Anny Deery

I'm intrigued by the positive, real world application of social media.
Ask me anything



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3Crumbs app - Are you the local thrifter we all have been looking for? 

Atoms for Peace - Amok

Atoms for Peace - free stream of AMOK.

This has been available online for a few days so thought I’d share in case you’ve not heard it yet. There’s more chat from Thom Yorke and Nigel Godrich on this Reddit string.


My #SMWBOOKCLUB event at SkyPark, Glasgow was not only well attended it also included lively open discussion involving many attendees. People had different reasons for attending, not least curiousity about the use of tech in the form of Google Plus hangouts for connecting with a wider audience.

Kicking off the evening with beer kindly supplied by WEST brewery, we had time to talk with each other and get a feel for our reasons for attending. I wanted to create an informal social space where people could talk freely and share their ideas to make what they want out of book club. This was acheived in part although an initial book for discussion will be selected over the coming weeks.

Finnish based author, Heikki read his short story, Lord Stanton’s Horse and explained how the award winning 480 word story won the Flash500 short story competition.

In discussions around the future of the printed book, Heikki highlighted the FiveStopStory app that’s designed for commuters to be read within the average journey time of 5 station stops.

Alan gave a great performance of an extract of his latest novel PackMen. The subject matter is a little racy, recounting a male on male sexual encounter between university students, it wouldn’t make the 9pm watershed.

Thanks to Alan Bissett, Heikki Hietala, Dougal Perman of Inner Ear for getting involved and making the tech happen.

#SMWBOOKCLUB Tue 25 Sep, 7-9pm

#SMWBOOKCLUB is a book club event taking place in Glasgow as part of the global social media week, 24-28 September 2012. I decided to host this event as I’ve been involved in a book club, organised by friends through a Facebook group. I knew there was a demand outside of this group of friends so I wanted to establish a book group where people have an opportunity to meet socially and talk about their favourite books in an environment with likeminded folk.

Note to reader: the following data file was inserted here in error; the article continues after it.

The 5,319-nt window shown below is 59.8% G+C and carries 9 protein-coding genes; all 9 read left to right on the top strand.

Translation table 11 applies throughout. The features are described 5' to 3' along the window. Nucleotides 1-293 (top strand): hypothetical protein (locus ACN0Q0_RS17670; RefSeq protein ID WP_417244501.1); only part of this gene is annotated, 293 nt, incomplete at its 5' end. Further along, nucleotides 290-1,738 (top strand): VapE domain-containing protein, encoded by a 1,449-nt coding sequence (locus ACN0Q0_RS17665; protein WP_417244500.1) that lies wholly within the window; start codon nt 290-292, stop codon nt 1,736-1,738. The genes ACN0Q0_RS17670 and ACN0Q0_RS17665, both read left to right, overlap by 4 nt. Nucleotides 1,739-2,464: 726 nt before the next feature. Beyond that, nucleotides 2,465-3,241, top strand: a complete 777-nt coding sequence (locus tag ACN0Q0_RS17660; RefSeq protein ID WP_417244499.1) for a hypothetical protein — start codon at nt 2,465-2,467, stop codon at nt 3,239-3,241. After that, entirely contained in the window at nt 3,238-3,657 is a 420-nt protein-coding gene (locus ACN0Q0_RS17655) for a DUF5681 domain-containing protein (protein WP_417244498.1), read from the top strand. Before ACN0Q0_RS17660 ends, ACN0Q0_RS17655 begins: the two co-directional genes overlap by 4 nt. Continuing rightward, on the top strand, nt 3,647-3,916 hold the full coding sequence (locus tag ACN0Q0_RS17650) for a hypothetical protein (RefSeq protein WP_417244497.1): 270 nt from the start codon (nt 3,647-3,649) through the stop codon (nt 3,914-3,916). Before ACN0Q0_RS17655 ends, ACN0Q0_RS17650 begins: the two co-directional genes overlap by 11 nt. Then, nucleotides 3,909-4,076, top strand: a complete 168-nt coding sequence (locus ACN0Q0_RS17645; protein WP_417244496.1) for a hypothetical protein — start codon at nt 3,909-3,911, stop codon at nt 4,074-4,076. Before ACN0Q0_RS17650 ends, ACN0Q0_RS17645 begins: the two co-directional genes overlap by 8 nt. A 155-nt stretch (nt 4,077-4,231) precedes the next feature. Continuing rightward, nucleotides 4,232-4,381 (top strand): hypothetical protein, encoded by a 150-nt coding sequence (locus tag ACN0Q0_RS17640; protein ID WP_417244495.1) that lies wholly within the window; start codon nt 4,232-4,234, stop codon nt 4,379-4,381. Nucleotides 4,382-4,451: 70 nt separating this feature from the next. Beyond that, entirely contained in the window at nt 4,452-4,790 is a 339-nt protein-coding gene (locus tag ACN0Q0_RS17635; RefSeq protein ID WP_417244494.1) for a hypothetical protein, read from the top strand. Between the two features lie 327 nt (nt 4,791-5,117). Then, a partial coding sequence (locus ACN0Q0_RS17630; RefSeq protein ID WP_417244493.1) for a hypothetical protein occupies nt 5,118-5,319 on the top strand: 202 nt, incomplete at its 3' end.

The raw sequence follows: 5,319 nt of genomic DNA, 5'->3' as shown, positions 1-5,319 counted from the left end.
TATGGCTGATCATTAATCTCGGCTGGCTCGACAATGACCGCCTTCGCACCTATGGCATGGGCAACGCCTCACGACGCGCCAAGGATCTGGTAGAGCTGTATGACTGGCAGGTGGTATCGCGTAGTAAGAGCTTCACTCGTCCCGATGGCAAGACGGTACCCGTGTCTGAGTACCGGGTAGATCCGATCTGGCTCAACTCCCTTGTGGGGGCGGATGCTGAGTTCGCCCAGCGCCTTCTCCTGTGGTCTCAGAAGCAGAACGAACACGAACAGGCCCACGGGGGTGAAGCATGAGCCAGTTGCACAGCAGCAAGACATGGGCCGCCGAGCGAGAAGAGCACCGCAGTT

I’m also keen on technology and wanted to explore the opportunities of communication tools like Google+ hangouts for people to join in overseas and for people to be able to participate without having to physically attend a meeting.

Scottish based author, Alan Bissett will be reading from his latest novel, Pack Men. Alan has kindly taken time out of his busy performance schedule for a reading. Finnish based author, Heikki Hietala will read his short story, Lord Stanton’s Horse. He’s also generously offered a PDF of Filtered Light and a collection of short stories that attendees can download here.

If you’d like to learn more about the event that’s happening at Skypark (6th Floor), Glasgow, Tue 25 Sep 7-9pm, you can view the Livestream here: or through the Google + hangout:

Music Hack Day, DeerNome

I went along to Music Hack Scotland on Friday afternoon in between interviewing previous Chancellor of the Exchequer’s and the sedate environment of the Edinburgh International Book festival. SummerHall is a brilliant setting and it was good to be back in the building after the List launch party earlier in the month.

My boyfriend, Dougal Perman who set up internet radio station, Radio Magnetic (ahead of the curve in that broadband internet didn’t exist, laptops weren’t nearly as common or portable as they are now and mobile devices weren’t yet internet enabled, wifi wasn’t prevalent and well people hadn’t got turned on to the idea of streaming music and data online) with his university friend after they graduated from Glasgow, was DJing at the hack throughout the evening along with Cliff Waddell from Glasgow based music blog and label, Phuturelabs so I went along to hang out.

I didn’t know quite what to expect from a music hack but had been along to the Culture Hack event in Glasgow earlier in the year. I was impressed with the introductory presentations including FOUND’s new music app, a souvenir concept for the Glasgow 2014 Commonwealth Games. I was also keen to hear Matthew Herbert talk as he’s such an interesting character and well the last time I ‘saw’ him was at the final Kinky Afro night on my 30th bday.

I’d been to a Culture Hack day in Glasgow earlier in the year where I learnt to code some basic javascript. Since the start of the year I’ve tried a few sessions on CodeAcademy, something I’d like to get into a little more. I really enjoyed the session, demystifying the art of coding and so with it breaking down the barriers between those with technical or predestined ability to develop. I’d have stuck around for the whole weekend had I not misunderstood the attendance policy. I thought that the overnight hack part of the weekend was more or less exclusively for developers. Heading back on Saturday afternoon for the developer session and the show and tell, I soon realised that the Culture Hack session encouraged participation from people who like me are more firmly based in the creative or cultural sector.

The line up was impressive. The SMIA and Jim Wolff, Jann et al had done an excellent job on attracting some superb folk. On returning later that evening when the hack was underway (filming duties took me away for a few hours), masses of delicious, authentic curry was being served up. Three times in a week for me and the Mosque kitchen.

The developing had begun and the tunes spun. I was curious to see if there were any projects I could input or get involved with so decided to find out what everyone was up to. I pretty much introduced myself to almost everyone in the three rooms. There was an interesting mix of concepts being thrashed out and ideas being formulated. I was certainly impressed to see the likes of, and ThisIsMyJam hard at it. One common theme seemed to be that many people wanted to work with the Echonest api. I was a little surprised to learn about it as it was news to me but it seems to offer some really intelligent development potential.